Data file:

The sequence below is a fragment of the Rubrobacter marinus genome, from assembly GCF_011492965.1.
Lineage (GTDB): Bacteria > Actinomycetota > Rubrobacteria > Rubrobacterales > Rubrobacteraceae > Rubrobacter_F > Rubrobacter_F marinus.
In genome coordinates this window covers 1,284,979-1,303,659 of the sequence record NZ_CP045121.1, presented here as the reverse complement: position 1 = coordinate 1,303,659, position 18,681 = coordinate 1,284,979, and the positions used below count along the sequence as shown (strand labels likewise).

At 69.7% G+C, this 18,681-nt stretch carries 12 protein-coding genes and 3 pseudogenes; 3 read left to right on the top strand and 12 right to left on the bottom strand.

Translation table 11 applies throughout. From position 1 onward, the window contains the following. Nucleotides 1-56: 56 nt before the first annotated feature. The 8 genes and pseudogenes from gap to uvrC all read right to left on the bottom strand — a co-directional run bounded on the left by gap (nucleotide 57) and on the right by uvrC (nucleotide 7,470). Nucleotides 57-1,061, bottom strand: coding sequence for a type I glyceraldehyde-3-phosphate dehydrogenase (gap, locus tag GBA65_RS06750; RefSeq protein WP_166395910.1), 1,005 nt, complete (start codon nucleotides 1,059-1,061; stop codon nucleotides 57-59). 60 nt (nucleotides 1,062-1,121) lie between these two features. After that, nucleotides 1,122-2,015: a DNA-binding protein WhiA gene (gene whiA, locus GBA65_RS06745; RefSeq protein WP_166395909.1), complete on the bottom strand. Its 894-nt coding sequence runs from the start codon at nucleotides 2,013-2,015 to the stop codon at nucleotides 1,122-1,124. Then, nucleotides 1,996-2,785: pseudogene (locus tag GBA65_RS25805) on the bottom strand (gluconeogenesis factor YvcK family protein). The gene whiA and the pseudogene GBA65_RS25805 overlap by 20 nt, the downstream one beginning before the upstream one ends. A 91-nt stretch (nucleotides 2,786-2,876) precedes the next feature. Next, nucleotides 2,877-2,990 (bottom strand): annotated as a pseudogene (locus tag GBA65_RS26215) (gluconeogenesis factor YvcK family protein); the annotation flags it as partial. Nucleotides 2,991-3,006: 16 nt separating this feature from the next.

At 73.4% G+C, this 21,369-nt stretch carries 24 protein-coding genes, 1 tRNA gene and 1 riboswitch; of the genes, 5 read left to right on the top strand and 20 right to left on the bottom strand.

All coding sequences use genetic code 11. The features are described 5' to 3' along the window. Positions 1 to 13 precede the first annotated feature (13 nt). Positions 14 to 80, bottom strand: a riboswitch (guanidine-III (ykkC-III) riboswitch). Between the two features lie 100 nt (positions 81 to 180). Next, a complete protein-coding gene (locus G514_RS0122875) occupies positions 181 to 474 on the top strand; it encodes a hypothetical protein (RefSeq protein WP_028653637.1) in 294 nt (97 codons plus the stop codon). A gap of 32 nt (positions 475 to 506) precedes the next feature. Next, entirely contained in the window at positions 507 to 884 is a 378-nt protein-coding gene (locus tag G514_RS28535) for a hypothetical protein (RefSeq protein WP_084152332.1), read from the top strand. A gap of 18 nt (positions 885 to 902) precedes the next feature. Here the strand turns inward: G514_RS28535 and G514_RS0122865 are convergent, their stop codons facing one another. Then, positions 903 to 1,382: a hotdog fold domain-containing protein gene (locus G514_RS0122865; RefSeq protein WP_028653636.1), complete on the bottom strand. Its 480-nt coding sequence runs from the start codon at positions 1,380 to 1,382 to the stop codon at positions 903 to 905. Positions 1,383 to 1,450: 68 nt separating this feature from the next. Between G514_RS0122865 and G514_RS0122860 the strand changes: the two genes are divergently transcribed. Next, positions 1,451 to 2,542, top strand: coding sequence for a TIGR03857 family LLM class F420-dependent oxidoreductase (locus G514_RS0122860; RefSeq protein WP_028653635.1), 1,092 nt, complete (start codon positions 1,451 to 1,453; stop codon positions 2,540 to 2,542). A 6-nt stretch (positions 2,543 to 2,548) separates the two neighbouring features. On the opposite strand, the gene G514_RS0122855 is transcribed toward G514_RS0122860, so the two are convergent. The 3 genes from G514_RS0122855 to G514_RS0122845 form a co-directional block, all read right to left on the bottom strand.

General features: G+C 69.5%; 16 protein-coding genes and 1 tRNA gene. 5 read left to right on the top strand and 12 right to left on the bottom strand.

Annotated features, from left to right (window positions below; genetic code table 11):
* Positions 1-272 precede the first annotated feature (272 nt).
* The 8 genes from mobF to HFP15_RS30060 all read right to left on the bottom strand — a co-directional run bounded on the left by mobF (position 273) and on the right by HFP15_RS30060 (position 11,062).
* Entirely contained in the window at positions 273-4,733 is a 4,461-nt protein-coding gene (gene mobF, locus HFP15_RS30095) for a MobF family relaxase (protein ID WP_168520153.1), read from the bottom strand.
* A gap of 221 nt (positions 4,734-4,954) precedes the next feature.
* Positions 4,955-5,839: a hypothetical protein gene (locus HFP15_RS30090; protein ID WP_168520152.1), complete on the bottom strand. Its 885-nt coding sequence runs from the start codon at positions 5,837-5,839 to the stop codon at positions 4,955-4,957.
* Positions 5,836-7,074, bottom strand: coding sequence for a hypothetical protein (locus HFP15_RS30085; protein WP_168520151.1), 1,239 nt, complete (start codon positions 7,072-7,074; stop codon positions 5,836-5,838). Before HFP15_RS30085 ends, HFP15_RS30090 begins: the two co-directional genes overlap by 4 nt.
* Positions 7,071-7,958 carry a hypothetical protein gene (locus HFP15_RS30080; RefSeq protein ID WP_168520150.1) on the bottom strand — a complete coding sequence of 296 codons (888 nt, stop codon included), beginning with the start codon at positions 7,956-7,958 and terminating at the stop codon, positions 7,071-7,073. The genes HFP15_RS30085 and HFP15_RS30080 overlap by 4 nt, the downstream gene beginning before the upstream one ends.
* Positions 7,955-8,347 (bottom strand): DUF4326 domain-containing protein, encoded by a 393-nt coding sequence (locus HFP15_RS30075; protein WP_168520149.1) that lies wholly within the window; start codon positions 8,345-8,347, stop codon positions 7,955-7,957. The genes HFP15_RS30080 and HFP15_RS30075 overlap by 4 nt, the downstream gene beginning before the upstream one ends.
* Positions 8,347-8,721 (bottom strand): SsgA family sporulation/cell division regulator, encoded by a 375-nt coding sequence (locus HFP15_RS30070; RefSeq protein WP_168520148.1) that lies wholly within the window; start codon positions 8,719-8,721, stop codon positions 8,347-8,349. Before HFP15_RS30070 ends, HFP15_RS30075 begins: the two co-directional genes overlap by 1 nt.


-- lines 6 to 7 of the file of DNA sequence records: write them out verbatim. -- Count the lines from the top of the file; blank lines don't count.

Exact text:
At 73.4% G+C, this 21,369-nt stretch carries 24 protein-coding genes, 1 tRNA gene and 1 riboswitch; of the genes, 5 read left to right on the top strand and 20 right to left on the bottom strand.

All coding sequences use genetic code 11. The features are described 5' to 3' along the window. Positions 1 to 13 precede the first annotated feature (13 nt). Positions 14 to 80, bottom strand: a riboswitch (guanidine-III (ykkC-III) riboswitch). Between the two features lie 100 nt (positions 81 to 180). Next, a complete protein-coding gene (locus G514_RS0122875) occupies positions 181 to 474 on the top strand; it encodes a hypothetical protein (RefSeq protein WP_028653637.1) in 294 nt (97 codons plus the stop codon). A gap of 32 nt (positions 475 to 506) precedes the next feature. Next, entirely contained in the window at positions 507 to 884 is a 378-nt protein-coding gene (locus tag G514_RS28535) for a hypothetical protein (RefSeq protein WP_084152332.1), read from the top strand. A gap of 18 nt (positions 885 to 902) precedes the next feature. Here the strand turns inward: G514_RS28535 and G514_RS0122865 are convergent, their stop codons facing one another. Then, positions 903 to 1,382: a hotdog fold domain-containing protein gene (locus G514_RS0122865; RefSeq protein WP_028653636.1), complete on the bottom strand. Its 480-nt coding sequence runs from the start codon at positions 1,380 to 1,382 to the stop codon at positions 903 to 905. Positions 1,383 to 1,450: 68 nt separating this feature from the next. Between G514_RS0122865 and G514_RS0122860 the strand changes: the two genes are divergently transcribed. Next, positions 1,451 to 2,542, top strand: coding sequence for a TIGR03857 family LLM class F420-dependent oxidoreductase (locus G514_RS0122860; RefSeq protein WP_028653635.1), 1,092 nt, complete (start codon positions 1,451 to 1,453; stop codon positions 2,540 to 2,542). A 6-nt stretch (positions 2,543 to 2,548) separates the two neighbouring features. On the opposite strand, the gene G514_RS0122855 is transcribed toward G514_RS0122860, so the two are convergent. The 3 genes from G514_RS0122855 to G514_RS0122845 form a co-directional block, all read right to left on the bottom strand.